Every culture uses music for essentially the same reasons: to inspire, to energize, to sooth, and to bond with others. While there are many theories and speculations about the origin of music, there is yet no real understanding of it source and beginning. Music, like speech, doesn’t leave artifacts. There are no artifacts that can be traced to its prehistoric beginnings, so any theory of the source and origin of music remains just that: a theory.
One popular theory is that music originally spawned from the “playful” voices mothers use when speaking to infants. According to this theory, the way adults talk to babies and infants, using the soothing sounds made when nursing was the first step in the “evolution” of music. The theory goes on to say that evolutionary changes in human brains occurred between one and two million years ago resulting in earlier births; which meant more fragile infants and a critical need for a stronger relationship between mother and child to protect them.
The theory is called “motherese” – an evolutional strategy to strengthen the maternal bond to help ensure the infant’s survival. Babies born earlier would need more care and protection in order to survive, and this would mean the baby communicating its state and needs more clearly to the mother by crying and other signals. The maternal response of making soothing “musical” sounds to calm the infant with “sounds from the mother’s voice and the nonverbal responses by infants were “codes” that both babies and mothers understood’ and those sounds were the evolutional basis for music and singing.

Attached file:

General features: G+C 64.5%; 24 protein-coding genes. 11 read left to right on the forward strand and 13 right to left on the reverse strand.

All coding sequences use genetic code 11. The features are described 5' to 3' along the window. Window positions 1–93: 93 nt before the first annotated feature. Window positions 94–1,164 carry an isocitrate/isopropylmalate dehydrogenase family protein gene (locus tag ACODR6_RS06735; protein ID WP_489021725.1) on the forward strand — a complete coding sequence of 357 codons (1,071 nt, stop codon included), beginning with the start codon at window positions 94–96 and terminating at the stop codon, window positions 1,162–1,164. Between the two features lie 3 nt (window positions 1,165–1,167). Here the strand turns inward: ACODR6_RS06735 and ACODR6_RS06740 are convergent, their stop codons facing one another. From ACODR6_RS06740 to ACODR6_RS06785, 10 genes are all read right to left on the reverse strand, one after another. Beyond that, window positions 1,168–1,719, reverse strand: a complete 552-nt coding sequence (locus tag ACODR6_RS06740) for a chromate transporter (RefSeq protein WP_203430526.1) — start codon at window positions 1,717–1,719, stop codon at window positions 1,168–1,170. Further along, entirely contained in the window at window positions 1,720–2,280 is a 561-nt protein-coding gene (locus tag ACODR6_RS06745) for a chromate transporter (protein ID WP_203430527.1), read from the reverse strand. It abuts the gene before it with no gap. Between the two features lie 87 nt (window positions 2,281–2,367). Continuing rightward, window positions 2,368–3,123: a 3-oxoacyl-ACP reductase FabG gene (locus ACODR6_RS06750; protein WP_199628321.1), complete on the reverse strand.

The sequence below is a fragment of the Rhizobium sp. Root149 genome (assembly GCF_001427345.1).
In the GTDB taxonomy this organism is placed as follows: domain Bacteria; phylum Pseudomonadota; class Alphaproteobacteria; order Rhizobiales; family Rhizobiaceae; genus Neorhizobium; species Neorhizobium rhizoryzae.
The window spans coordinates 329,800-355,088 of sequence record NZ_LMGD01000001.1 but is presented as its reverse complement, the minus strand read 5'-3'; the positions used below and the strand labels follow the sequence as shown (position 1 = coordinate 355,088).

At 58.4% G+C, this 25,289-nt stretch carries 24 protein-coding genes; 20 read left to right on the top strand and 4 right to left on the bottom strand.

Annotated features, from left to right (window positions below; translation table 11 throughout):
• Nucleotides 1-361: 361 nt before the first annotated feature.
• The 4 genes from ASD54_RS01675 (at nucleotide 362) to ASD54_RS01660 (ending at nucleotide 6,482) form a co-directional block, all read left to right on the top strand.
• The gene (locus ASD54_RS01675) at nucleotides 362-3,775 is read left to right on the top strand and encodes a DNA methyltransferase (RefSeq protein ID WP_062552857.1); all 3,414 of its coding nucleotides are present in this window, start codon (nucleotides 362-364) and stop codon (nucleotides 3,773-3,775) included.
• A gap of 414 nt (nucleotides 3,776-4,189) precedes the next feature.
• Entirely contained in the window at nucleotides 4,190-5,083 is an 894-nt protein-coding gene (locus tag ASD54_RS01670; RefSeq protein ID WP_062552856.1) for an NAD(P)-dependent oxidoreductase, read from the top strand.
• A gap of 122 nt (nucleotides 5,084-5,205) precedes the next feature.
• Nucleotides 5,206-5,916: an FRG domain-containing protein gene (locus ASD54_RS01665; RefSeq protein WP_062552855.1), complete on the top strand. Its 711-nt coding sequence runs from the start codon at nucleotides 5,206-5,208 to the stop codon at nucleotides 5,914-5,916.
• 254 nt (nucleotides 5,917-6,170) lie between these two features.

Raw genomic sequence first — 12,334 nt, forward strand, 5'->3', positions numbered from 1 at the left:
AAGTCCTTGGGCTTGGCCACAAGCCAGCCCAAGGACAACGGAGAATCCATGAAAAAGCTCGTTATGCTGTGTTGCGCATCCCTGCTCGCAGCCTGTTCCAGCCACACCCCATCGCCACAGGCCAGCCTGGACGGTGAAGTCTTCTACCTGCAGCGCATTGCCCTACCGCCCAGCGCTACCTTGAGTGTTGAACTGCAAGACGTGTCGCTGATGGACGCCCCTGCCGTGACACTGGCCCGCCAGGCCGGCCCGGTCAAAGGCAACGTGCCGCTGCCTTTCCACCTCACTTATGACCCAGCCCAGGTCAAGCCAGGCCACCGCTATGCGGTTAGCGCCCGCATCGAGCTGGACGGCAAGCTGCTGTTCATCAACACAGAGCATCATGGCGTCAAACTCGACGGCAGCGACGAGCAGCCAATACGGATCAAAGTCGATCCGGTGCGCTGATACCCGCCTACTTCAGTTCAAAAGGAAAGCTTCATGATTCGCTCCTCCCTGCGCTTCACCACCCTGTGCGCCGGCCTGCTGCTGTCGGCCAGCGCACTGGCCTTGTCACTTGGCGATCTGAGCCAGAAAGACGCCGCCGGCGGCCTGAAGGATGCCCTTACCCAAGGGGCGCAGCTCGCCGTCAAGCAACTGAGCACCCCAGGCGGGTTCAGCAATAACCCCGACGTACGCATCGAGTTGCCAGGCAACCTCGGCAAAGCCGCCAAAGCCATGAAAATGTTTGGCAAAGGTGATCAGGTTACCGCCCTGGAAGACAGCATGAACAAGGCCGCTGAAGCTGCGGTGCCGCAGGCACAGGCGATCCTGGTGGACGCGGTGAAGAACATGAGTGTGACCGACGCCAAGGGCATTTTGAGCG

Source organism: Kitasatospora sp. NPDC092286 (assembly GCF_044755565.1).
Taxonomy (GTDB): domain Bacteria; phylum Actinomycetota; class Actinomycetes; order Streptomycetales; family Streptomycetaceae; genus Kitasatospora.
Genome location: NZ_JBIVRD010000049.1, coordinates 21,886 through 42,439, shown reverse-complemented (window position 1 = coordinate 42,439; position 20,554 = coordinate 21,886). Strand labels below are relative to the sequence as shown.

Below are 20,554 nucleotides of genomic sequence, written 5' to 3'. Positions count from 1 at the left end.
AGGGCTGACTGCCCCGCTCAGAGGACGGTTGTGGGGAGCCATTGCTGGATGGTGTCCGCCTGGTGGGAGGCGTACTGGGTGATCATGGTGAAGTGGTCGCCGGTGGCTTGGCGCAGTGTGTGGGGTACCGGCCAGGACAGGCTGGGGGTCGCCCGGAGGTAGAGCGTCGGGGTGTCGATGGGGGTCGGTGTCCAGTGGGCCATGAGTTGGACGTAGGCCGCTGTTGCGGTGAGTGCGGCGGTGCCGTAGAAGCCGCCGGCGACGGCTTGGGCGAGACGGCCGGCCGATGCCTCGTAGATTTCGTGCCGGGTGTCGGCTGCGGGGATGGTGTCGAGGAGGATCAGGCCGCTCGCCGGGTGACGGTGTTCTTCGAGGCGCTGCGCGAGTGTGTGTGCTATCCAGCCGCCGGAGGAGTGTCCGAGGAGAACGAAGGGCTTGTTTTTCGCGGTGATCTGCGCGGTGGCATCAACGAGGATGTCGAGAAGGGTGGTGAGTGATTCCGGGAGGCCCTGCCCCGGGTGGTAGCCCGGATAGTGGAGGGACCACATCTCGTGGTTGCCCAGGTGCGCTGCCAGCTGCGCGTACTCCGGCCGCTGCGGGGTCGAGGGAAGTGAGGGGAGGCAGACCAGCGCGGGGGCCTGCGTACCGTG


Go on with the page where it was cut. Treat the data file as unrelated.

Others theories suggest that music exists for males to attract sexual partners, with the most skilled musicians being rewarded with the best mates. Which would explain the invention of the “Rock Concert”.